In their introduction to All the Feels: Affect and Writing in Canada (2021), Marie Carrière, Ursula Mathis-Moser, and Kit Dobson allude to a fog of bad feeling that hangs over the field of Canadian literary studies:


The turn to affect . . . is all the more crucial and productive in the context of events that, at the time of writing, have coloured the world of Canadian literature and cultural criticism . . . We would be remiss not to point out the “ugly feelings” ([Sianne] Ngai) that have saturated the discourses around these events—feelings of anger and disappointment in literary beacons, Margaret Atwood and Joseph Boyden among them, who, at one time associated with aesthetics and politics of liberation, are now seen by some to be harmfully closing ranks to protect their own. Many have expressed their “ugly feelings” towards these events by calling out the bad behaviour they see in Canadian literature. (xviii)


In her article in this issue of Canadian Literature, Julie Rak likewise notes the “anger and shock” elicited by Atwood during what has been called the “Galloway affair”; even professedly dispassionate readers may feel betrayed by the actions and statements of esteemed authors. There is, in addition, a more general disquiet in and about the field. After Kamloops (and Cowessess and ʔaq̓am), Canada is dominated by “ugly feelings.” Haunted by them—a word I use in mind of Earle Birney’s “Can. Lit.,” which, unusually for a poem, now seems utterly wrong. “[I]t’s only by our lack of ghosts / we’re haunted”: not anymore, Earle (One Muddy Hand 58). Those who study and teach Canadian literature continue to grapple with the connections of the field to the state and a nationalist project, and to investigate what shapes an “aesthetics and politics of liberation” might take. It is possible, however, that the field in its traditional form has reached a point of terminal exhaustion. If so, then its practitioners might ask what lines of inquiry stem from the ugliness of fatigue, disappointment, and sorrow—all the while considering that, as Erin Akerman shows in her study of Anna Jameson in this issue, expressions of emotional response, including sentiment and sympathy, exist in historical context and are governed by generic conventions.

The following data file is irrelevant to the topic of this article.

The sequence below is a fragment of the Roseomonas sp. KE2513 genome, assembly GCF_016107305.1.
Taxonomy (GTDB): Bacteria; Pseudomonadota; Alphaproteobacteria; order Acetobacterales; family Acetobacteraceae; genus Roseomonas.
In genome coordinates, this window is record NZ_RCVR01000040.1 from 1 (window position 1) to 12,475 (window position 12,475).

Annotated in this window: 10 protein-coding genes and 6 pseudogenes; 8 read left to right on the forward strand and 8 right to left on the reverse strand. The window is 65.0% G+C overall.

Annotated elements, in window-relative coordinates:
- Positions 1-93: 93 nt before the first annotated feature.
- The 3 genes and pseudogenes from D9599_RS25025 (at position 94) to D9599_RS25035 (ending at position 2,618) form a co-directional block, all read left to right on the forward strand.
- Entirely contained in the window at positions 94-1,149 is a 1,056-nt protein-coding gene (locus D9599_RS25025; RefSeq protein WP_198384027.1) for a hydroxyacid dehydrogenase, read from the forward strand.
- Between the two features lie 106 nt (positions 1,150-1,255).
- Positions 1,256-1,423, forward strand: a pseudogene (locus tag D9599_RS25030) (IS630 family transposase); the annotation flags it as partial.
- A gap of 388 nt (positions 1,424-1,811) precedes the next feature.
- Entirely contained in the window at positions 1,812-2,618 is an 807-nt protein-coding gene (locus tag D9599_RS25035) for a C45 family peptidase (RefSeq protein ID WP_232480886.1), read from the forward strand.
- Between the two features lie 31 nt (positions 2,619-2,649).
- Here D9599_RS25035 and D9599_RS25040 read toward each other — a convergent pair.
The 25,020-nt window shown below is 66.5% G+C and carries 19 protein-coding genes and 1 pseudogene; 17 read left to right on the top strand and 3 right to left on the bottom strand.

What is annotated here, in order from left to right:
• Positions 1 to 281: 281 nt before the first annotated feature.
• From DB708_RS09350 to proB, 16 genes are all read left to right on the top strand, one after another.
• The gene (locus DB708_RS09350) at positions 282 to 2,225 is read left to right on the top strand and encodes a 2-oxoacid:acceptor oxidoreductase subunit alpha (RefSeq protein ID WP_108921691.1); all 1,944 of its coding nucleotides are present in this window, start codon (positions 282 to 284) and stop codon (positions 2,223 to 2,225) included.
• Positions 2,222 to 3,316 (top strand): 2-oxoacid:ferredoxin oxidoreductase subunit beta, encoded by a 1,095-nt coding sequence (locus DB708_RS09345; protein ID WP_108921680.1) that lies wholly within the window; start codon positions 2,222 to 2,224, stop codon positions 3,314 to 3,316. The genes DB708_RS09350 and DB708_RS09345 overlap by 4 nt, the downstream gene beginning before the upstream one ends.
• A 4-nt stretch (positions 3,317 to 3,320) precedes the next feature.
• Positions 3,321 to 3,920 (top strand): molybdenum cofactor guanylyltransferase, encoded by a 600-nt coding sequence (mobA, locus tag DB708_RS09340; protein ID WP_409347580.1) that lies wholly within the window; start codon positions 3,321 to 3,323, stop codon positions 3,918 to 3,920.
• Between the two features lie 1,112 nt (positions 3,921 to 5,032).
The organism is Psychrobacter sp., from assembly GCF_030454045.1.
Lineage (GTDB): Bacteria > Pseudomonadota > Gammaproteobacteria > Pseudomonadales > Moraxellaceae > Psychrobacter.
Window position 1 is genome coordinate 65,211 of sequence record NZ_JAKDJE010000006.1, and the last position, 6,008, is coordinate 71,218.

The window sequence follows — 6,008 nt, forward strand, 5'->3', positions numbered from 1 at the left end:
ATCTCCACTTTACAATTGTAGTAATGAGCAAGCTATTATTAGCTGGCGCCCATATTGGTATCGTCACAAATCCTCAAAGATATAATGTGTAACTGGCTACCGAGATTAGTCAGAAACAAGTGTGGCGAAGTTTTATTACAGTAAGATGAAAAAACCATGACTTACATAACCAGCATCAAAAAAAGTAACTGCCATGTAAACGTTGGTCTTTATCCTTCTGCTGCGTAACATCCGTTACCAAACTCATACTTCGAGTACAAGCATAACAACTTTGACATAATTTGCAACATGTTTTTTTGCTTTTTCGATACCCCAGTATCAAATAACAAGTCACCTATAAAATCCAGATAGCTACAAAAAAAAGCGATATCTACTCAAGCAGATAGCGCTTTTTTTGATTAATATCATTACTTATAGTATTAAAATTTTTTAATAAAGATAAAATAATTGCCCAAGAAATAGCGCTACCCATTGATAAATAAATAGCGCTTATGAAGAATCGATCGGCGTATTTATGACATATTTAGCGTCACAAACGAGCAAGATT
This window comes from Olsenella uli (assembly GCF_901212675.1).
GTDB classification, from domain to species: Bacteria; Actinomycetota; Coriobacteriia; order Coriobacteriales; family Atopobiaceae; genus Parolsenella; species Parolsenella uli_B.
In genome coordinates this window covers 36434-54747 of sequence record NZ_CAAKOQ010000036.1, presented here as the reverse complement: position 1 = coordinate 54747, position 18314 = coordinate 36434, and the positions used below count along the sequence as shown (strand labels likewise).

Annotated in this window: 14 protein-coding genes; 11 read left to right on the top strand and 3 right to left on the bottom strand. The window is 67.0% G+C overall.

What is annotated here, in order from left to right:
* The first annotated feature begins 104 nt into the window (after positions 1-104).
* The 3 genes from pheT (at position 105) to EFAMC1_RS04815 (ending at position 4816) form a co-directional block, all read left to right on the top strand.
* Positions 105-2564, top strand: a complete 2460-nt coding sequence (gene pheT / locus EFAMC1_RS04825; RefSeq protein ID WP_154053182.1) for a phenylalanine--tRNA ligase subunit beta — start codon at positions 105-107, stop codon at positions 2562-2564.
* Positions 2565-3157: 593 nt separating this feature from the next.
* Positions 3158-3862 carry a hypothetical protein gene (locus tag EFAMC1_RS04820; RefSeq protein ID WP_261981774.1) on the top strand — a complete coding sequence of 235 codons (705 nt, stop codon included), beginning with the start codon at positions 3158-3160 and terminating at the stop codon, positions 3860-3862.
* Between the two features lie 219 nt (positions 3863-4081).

Decades ago Birney wrote to his friend and fellow poet Al Purdy from Southern California. His message from Orange County in April 1968 was cheerful, although his mood was tempered by a certain geological instability:


I am on a cliffhouse on South Laguna Beach (the less fashionable one) having just watched a particularly improbable sunset over the rolling waves. Which are rolling more than merrily tonight perhaps as a result of last night’s earthquake. Which shook the house &, since we hang on a cliff, agitated Esther [Birney] but caused no damage except to human hearts. (Birney and Purdy 159)


Even a dip in the ocean reminded Birney of hidden dangers and underlying violence: “Went swimming today & came out bruised, scratched & shaken. The surf is full of loose gravel whirling like a laundromat & equally dirty-looking, though only from good clean mud of course.” He survived, the perils manageable and largely metaphorical. That spring, however, was marked by a more immediate form of violence. On June 20, two weeks after the assassination of Robert F. Kennedy, Birney wrote to Purdy again: “I was glad to get out of the USA. The thickening atmosphere of violence, ignorance, hate, stupidity, mutual brainwashing” (166).